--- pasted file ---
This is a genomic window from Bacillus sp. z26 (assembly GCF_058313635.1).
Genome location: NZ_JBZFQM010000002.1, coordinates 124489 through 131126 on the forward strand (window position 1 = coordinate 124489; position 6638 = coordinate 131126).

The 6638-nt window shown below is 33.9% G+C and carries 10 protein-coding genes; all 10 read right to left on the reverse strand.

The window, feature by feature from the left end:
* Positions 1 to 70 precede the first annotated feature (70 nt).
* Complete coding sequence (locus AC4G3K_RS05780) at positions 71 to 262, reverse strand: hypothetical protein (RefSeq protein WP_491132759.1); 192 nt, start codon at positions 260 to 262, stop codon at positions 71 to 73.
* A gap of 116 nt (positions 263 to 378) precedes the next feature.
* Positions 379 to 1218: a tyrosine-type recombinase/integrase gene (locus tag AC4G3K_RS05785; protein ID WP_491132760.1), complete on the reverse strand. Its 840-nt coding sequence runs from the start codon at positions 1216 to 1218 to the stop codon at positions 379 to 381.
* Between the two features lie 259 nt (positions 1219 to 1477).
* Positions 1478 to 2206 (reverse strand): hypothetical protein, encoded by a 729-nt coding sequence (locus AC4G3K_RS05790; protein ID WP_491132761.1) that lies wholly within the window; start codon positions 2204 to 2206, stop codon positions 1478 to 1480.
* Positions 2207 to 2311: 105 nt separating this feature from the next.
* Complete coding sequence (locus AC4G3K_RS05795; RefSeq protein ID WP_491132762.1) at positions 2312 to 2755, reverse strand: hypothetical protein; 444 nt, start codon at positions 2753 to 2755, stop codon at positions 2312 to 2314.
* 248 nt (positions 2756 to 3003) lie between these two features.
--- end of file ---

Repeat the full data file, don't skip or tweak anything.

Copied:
This is a genomic window from Bacillus sp. z26 (assembly GCF_058313635.1).
Genome location: NZ_JBZFQM010000002.1, coordinates 124489 through 131126 on the forward strand (window position 1 = coordinate 124489; position 6638 = coordinate 131126).

The 6638-nt window shown below is 33.9% G+C and carries 10 protein-coding genes; all 10 read right to left on the reverse strand.

The window, feature by feature from the left end:
* Positions 1 to 70 precede the first annotated feature (70 nt).
* Complete coding sequence (locus AC4G3K_RS05780) at positions 71 to 262, reverse strand: hypothetical protein (RefSeq protein WP_491132759.1); 192 nt, start codon at positions 260 to 262, stop codon at positions 71 to 73.
* A gap of 116 nt (positions 263 to 378) precedes the next feature.
* Positions 379 to 1218: a tyrosine-type recombinase/integrase gene (locus tag AC4G3K_RS05785; protein ID WP_491132760.1), complete on the reverse strand. Its 840-nt coding sequence runs from the start codon at positions 1216 to 1218 to the stop codon at positions 379 to 381.
* Between the two features lie 259 nt (positions 1219 to 1477).
* Positions 1478 to 2206 (reverse strand): hypothetical protein, encoded by a 729-nt coding sequence (locus AC4G3K_RS05790; protein ID WP_491132761.1) that lies wholly within the window; start codon positions 2204 to 2206, stop codon positions 1478 to 1480.
* Positions 2207 to 2311: 105 nt separating this feature from the next.
* Complete coding sequence (locus AC4G3K_RS05795; RefSeq protein ID WP_491132762.1) at positions 2312 to 2755, reverse strand: hypothetical protein; 444 nt, start codon at positions 2753 to 2755, stop codon at positions 2312 to 2314.
* 248 nt (positions 2756 to 3003) lie between these two features.